Inheritance Disputes – am I entitled to a share of my grandparent’s estate?

Please note that this News item is not maintained, and reflects the law as at the date of publication or update.

A recent High Court case has demonstrated the importance of a well drafted will.

There are no mandatory succession laws in England and Wales, meaning family members are not automatically ‘entitled’ to an inheritance and people are free to leave their estate to whoever they like when they die. There are, however, various ways to challenge a will or to make a claim against an estate.

In this High Court case, Frederick Ward passed away in 2020 with property and savings worth around £500,000. He was survived by two children, one son – who had five daughters of his own – having died some years before. The will that Mr Ward made in 2018 provided that his estate was to be divided between his two surviving children only, leaving just £50 to each of his deceased son’s daughters. Reportedly, there was a will reading in front of all the family (which is not as common as portrayed in the movies) and this led to something of an explosive family scene. The deceased son’s daughters then brought a claim challenging the validity of the will; if successful, the position would have reverted to a prior will under which the granddaughters would have received a 1/3 share of the estate to divide between them.

The claim was based on various alternative scenarios, as is often the case – that Mr Ward lacked the necessary capacity to make a will, that he lacked knowledge and approval, that he was unduly influenced by the surviving children, and/or there was ‘fraudulent calumny’ (false representations about the grandchildren which ‘poisoned’ Mr Ward’s mind, although this aspect was dropped shortly before the trial). All of the claims failed and the will was upheld, meaning that the granddaughters were left with just their £50 legacies, an amount far eclipsed by the legal costs.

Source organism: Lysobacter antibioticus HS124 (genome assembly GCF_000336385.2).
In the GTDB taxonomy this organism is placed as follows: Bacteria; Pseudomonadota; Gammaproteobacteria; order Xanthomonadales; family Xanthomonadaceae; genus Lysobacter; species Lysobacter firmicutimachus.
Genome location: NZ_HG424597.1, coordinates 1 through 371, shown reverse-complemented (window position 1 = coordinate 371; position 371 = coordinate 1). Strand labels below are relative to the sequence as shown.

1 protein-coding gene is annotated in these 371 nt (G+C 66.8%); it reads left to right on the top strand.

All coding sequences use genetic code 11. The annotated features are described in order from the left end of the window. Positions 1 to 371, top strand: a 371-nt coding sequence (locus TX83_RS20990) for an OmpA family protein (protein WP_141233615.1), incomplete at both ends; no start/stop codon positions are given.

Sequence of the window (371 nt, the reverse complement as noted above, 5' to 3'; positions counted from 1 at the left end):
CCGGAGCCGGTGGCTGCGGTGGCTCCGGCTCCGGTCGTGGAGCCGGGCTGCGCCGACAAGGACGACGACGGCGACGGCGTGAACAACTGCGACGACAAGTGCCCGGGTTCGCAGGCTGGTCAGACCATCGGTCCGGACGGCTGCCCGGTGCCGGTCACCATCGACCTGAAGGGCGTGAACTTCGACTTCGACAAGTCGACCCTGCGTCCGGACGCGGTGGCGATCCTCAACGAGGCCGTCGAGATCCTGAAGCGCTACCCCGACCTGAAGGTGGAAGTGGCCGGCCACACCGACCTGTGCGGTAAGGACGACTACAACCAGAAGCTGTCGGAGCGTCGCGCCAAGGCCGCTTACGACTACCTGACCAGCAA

One of the tests that the Court considered was whether the will was ‘rational’. During his lifetime, Mr Ward had expressed that he was disappointed with his granddaughters for not visiting him during his hospitalisation for a lung condition and the Judge commented that, looking at it from Mr Ward’s perspective, it was not irrational for him to make his will as he did.

Of key importance in this case was the fact that Mr Ward’s will had been prepared by solicitors. Had Mr Ward not taken this step, the will may well have been overturned.

Our experienced Private Client lawyers can help you prepare a will to reduce the likelihood of your wishes being challenged, and our Contentious Probate team can assist with bringing or defending will disputes.

For more information, please contact Jessie Hansford.

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